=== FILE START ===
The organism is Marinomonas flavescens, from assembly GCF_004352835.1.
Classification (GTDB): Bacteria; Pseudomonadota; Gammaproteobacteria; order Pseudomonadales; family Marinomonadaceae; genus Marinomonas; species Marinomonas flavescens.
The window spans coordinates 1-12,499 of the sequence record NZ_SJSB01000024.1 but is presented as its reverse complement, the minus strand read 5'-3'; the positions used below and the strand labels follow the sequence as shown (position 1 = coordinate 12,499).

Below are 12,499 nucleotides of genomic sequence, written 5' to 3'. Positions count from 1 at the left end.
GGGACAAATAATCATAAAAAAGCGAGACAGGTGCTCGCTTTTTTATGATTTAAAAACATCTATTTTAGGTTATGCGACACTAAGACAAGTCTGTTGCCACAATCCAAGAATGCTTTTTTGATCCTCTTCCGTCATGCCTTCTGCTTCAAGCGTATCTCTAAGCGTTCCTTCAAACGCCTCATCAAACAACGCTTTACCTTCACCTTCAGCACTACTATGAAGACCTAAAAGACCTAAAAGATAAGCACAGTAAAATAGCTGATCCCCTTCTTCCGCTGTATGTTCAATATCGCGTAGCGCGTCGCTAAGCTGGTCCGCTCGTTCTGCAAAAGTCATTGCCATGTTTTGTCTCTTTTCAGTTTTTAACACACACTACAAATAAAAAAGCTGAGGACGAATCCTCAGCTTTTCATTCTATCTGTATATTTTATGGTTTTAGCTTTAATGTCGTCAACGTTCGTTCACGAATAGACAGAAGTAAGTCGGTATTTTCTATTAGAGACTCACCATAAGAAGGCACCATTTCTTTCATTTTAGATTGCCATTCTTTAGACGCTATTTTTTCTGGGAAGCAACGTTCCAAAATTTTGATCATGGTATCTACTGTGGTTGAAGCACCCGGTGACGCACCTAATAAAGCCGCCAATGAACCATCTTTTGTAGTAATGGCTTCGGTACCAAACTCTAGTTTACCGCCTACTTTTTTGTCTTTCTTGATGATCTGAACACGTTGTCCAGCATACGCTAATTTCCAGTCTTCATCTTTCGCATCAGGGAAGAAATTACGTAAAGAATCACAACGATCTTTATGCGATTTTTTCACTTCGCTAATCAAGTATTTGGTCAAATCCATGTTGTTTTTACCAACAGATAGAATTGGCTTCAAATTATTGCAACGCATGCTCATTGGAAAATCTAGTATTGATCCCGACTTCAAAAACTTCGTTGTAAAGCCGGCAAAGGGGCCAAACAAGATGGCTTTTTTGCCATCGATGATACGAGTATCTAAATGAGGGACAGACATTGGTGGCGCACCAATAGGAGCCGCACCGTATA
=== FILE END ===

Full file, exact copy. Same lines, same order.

The organism is Marinomonas flavescens, from assembly GCF_004352835.1.
Classification (GTDB): Bacteria; Pseudomonadota; Gammaproteobacteria; order Pseudomonadales; family Marinomonadaceae; genus Marinomonas; species Marinomonas flavescens.
The window spans coordinates 1-12,499 of the sequence record NZ_SJSB01000024.1 but is presented as its reverse complement, the minus strand read 5'-3'; the positions used below and the strand labels follow the sequence as shown (position 1 = coordinate 12,499).

Below are 12,499 nucleotides of genomic sequence, written 5' to 3'. Positions count from 1 at the left end.
GGGACAAATAATCATAAAAAAGCGAGACAGGTGCTCGCTTTTTTATGATTTAAAAACATCTATTTTAGGTTATGCGACACTAAGACAAGTCTGTTGCCACAATCCAAGAATGCTTTTTTGATCCTCTTCCGTCATGCCTTCTGCTTCAAGCGTATCTCTAAGCGTTCCTTCAAACGCCTCATCAAACAACGCTTTACCTTCACCTTCAGCACTACTATGAAGACCTAAAAGACCTAAAAGATAAGCACAGTAAAATAGCTGATCCCCTTCTTCCGCTGTATGTTCAATATCGCGTAGCGCGTCGCTAAGCTGGTCCGCTCGTTCTGCAAAAGTCATTGCCATGTTTTGTCTCTTTTCAGTTTTTAACACACACTACAAATAAAAAAGCTGAGGACGAATCCTCAGCTTTTCATTCTATCTGTATATTTTATGGTTTTAGCTTTAATGTCGTCAACGTTCGTTCACGAATAGACAGAAGTAAGTCGGTATTTTCTATTAGAGACTCACCATAAGAAGGCACCATTTCTTTCATTTTAGATTGCCATTCTTTAGACGCTATTTTTTCTGGGAAGCAACGTTCCAAAATTTTGATCATGGTATCTACTGTGGTTGAAGCACCCGGTGACGCACCTAATAAAGCCGCCAATGAACCATCTTTTGTAGTAATGGCTTCGGTACCAAACTCTAGTTTACCGCCTACTTTTTTGTCTTTCTTGATGATCTGAACACGTTGTCCAGCATACGCTAATTTCCAGTCTTCATCTTTCGCATCAGGGAAGAAATTACGTAAAGAATCACAACGATCTTTATGCGATTTTTTCACTTCGCTAATCAAGTATTTGGTCAAATCCATGTTGTTTTTACCAACAGATAGAATTGGCTTCAAATTATTGCAACGCATGCTCATTGGAAAATCTAGTATTGATCCCGACTTCAAAAACTTCGTTGTAAAGCCGGCAAAGGGGCCAAACAAGATGGCTTTTTTGCCATCGATGATACGAGTATCTAAATGAGGGACAGACATTGGTGGCGCACCAATAGGAGCCGCACCGTATA